Summer Heat, Veterans, and Home Care: Things to Consider

Veterans Aid and Attendance Pension Benefit

Summer heat can be extreme in certain parts of the country and if the elderly veteran doesn’t have air conditioning in their home, it may be time to sit down and talk to them about at least getting a window air conditioning unit. For veterans in their 70s, 80s, or even their 90s, summertime can be a potentially dangerous situation.

There are also a number of other things to consider when it comes to summertime heat, aging veterans, and home care.

1. An elderly individual’s body doesn’t cool as well as it used to.

It becomes more difficult to keep the body cool as a person gets older. Not only is their immune system becoming weaker, but the body doesn’t perspire the same way it used to. Perspiration is the body’s defense mechanism against increasing temperatures around it. If the aging veteran doesn’t have assistance at home, he may not know that his body is becoming overheated until he experiences heat exhaustion which can lead to heat stroke, a potentially fatal situation.

2. They should stay properly hydrated.

One of the best ways to remain cool is to stay in air conditioning on the hottest part of the day. If the elderly veteran doesn’t have air conditioning and can’t afford it, there are usually local shelters where they can go to remain cool. This is especially important during an active heat wave.

They also need to stay properly hydrated, meaning drinking at least eight glasses of water every day. If the veteran is taking certain prescription medications, that can also dehydrate them, requiring them to drink even more water. They should consult their doctor to find out exactly how much water they should be consuming on a daily basis.

3. Direct sunlight is going to heat them up even more.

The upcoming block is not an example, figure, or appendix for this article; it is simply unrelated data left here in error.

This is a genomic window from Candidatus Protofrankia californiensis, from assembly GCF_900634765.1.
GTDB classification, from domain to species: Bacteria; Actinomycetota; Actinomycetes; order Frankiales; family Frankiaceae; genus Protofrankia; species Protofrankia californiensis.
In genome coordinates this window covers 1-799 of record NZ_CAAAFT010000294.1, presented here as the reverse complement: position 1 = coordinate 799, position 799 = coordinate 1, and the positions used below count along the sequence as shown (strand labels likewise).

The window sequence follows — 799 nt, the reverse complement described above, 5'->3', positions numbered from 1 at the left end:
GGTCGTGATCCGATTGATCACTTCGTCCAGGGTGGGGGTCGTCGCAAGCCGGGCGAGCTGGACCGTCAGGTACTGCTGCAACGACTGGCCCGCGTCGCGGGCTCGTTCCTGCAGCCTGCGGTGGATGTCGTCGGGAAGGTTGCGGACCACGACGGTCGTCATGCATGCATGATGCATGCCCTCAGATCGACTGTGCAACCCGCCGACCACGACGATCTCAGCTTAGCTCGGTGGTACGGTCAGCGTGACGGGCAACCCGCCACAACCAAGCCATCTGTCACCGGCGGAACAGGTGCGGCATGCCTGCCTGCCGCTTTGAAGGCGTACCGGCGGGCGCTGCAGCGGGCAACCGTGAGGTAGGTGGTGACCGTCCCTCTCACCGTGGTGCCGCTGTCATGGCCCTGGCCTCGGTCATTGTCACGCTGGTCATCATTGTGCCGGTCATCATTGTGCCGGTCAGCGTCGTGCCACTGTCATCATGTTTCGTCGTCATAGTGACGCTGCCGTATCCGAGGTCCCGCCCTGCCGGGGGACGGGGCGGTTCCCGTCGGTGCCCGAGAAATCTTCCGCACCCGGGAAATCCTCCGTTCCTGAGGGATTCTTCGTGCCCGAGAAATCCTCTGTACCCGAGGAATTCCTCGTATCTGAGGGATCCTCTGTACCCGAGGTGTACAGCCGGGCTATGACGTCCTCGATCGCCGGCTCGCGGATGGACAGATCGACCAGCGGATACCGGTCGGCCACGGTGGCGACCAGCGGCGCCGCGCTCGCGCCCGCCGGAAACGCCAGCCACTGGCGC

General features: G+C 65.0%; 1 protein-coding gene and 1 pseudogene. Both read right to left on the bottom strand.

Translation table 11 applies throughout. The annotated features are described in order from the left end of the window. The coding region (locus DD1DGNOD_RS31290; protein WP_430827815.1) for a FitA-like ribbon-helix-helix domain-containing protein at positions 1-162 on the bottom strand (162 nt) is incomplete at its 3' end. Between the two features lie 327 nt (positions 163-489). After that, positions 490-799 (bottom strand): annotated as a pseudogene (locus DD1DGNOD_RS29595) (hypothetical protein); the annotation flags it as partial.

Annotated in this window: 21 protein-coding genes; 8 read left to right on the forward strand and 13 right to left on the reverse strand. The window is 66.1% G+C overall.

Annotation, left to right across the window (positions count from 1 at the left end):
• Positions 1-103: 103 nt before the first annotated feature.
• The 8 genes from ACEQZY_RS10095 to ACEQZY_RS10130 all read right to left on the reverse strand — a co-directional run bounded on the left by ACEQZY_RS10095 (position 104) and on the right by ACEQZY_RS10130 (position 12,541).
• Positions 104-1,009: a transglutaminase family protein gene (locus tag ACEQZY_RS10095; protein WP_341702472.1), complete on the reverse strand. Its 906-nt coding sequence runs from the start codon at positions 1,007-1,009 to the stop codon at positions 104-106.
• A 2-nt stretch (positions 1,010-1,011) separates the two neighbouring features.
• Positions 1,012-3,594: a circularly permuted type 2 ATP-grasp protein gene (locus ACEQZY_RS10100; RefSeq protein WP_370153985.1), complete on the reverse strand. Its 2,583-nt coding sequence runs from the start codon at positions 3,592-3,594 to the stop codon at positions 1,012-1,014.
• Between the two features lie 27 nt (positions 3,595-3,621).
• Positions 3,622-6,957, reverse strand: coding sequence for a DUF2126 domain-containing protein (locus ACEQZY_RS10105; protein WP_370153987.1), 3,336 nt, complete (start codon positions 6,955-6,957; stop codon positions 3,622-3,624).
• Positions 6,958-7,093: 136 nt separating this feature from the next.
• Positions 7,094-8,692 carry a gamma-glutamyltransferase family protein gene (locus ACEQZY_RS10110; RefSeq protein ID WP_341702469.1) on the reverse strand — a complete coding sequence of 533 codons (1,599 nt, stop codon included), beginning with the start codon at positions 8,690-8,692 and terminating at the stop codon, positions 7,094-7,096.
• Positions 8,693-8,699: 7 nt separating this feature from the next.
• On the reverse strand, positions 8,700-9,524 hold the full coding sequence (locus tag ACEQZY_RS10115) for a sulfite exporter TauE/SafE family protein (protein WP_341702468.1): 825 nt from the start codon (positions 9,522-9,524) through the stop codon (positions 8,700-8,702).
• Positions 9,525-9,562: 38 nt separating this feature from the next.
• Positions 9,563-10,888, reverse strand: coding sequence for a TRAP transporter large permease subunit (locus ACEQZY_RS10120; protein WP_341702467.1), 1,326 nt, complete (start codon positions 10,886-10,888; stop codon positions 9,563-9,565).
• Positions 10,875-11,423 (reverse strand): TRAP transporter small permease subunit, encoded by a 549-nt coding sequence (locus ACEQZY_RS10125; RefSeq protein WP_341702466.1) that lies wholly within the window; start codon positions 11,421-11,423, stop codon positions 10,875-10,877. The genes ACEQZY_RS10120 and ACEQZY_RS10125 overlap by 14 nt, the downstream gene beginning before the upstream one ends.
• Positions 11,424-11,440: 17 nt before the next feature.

Even if the veteran is sitting in their house with some air conditioning running, if they are sitting in the direct sunlight as it penetrates into the home during the early morning or late evening hours, it can be heating up their body. They should be encouraged to sit somewhere else or at least get out of the sun after 15 minutes of direct exposure. Their skin could get burned, their body could heat up, and they can deal with a number of other serious potential issues as a result.

Any aging veteran who has difficulty tending to their own basic care should also consider a professional home care aide who can help them cope with the summertime heat.

For more information and to learn about Veterans Aid and Attendance Pension Benefit, contact Veteran’s Home Care at (888) 314-6075.

Bonnie Laiderman, CEO

Bonnie Laiderman, founder and president of Veterans Home Care®, has helped more than 16,000 veterans and their spouses receive in-home care through the unique VetAssist® Program. Started in 2003 as a one-woman operation, Bonnie has overseen the growth of the company to become one of the largest women-owned companies in the St. Louis Metro Region. Veterans Home Care has also earned the Better Business Bureau's Torch Award for Ethics and Inc. 5000 award of fastest growing companies six times. Now with offices coast-to-coast, Veterans Home Care serves our veterans in 44 states throughout the country.